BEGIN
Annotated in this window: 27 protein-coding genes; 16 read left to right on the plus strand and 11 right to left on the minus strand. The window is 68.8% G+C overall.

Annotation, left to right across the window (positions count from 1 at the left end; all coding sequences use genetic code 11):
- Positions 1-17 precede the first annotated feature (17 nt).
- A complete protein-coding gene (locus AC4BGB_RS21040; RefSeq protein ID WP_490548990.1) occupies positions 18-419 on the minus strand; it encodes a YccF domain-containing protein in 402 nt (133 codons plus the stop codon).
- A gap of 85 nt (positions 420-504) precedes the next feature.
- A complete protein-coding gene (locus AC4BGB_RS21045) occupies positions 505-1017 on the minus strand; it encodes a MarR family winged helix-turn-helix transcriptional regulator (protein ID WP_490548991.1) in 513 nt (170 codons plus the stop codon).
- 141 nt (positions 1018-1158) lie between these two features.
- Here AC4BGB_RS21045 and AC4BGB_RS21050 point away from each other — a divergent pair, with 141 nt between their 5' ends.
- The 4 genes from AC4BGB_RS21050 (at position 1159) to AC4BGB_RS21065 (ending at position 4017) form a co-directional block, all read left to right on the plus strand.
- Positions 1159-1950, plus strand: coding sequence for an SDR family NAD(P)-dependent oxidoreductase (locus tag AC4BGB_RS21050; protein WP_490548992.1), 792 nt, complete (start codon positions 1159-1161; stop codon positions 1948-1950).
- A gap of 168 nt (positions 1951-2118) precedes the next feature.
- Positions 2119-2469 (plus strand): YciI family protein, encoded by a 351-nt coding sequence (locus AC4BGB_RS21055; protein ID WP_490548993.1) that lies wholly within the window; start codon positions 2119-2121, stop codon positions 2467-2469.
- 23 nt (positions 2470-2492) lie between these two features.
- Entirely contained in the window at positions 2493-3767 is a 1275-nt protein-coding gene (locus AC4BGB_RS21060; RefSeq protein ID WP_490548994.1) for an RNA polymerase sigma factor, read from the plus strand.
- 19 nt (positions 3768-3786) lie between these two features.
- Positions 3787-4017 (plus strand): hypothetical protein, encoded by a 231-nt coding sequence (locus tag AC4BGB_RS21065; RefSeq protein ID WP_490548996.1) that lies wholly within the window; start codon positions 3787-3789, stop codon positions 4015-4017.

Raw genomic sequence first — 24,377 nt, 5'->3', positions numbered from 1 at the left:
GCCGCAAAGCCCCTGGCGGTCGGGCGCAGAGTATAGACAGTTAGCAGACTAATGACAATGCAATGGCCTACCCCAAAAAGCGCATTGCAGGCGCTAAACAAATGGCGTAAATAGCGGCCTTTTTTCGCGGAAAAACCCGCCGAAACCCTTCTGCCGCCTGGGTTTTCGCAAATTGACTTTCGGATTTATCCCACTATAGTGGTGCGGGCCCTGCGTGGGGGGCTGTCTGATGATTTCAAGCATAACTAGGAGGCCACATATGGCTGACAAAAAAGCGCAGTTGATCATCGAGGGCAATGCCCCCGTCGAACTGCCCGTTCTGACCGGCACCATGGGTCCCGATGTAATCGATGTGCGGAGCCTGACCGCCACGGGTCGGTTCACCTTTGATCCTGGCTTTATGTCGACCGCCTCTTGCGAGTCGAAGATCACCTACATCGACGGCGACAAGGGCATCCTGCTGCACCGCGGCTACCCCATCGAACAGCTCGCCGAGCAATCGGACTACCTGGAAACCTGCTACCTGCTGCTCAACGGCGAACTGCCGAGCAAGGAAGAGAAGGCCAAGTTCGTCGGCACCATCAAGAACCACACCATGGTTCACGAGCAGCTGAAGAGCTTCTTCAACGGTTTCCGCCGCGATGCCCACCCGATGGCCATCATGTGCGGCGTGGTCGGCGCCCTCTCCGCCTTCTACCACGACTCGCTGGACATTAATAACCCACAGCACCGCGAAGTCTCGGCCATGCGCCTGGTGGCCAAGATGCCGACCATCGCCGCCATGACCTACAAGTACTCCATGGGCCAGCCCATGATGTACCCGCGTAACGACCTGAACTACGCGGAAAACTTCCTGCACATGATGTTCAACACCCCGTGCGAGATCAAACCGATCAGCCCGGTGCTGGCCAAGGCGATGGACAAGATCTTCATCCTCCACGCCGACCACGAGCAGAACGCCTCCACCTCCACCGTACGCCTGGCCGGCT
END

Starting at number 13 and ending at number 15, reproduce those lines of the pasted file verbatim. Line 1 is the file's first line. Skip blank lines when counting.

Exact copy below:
- 23 nt (positions 2470-2492) lie between these two features.
- Entirely contained in the window at positions 2493-3767 is a 1275-nt protein-coding gene (locus AC4BGB_RS21060; RefSeq protein ID WP_490548994.1) for an RNA polymerase sigma factor, read from the plus strand.
- 19 nt (positions 3768-3786) lie between these two features.